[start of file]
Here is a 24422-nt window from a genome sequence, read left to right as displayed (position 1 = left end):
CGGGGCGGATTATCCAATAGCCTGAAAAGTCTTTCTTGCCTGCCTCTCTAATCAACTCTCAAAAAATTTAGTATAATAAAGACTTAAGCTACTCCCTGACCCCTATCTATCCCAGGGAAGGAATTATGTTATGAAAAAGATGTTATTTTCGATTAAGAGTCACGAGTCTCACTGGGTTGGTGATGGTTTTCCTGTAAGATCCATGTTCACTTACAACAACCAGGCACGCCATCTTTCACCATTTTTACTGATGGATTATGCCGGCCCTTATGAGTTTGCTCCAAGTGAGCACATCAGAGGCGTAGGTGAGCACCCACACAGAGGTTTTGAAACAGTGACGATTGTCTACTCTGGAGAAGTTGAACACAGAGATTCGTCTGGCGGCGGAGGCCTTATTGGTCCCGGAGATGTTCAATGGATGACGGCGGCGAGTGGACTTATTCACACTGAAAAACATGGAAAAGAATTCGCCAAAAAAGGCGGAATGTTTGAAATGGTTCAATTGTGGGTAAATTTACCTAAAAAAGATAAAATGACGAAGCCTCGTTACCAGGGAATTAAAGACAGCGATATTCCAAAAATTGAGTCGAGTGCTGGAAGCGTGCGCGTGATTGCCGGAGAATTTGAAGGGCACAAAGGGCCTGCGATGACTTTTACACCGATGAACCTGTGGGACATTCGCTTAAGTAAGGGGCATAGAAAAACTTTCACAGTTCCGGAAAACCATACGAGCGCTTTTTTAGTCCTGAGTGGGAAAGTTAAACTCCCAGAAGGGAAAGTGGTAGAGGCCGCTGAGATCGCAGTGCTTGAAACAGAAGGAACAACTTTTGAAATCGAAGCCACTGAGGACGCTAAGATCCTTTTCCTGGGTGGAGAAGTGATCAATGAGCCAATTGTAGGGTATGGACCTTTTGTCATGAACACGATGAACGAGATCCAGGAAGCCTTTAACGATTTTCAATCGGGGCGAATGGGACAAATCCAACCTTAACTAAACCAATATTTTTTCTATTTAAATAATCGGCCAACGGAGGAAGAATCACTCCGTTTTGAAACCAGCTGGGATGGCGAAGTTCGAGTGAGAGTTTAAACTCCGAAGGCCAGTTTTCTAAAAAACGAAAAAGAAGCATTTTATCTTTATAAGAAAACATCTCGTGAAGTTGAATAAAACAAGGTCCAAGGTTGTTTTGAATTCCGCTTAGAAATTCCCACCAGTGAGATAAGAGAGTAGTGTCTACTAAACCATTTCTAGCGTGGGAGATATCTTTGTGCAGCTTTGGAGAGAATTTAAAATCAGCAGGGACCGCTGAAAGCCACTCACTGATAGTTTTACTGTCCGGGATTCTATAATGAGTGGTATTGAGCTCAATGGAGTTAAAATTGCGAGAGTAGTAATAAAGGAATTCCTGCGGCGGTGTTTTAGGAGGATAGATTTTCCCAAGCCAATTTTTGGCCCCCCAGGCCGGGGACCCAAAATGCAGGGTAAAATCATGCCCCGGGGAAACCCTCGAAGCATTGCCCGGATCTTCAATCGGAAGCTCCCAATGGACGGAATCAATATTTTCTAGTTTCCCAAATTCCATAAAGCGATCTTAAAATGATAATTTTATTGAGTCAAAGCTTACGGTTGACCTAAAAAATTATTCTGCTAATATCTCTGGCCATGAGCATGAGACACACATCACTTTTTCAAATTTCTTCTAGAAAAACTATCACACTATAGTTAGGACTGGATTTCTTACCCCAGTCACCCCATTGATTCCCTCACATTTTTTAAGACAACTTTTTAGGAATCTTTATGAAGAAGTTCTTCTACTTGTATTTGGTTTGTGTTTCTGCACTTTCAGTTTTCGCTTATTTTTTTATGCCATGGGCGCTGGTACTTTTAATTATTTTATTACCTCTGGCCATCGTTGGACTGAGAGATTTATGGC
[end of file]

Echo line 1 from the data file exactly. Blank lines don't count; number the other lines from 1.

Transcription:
Here is a 24422-nt window from a genome sequence, read left to right as displayed (position 1 = left end):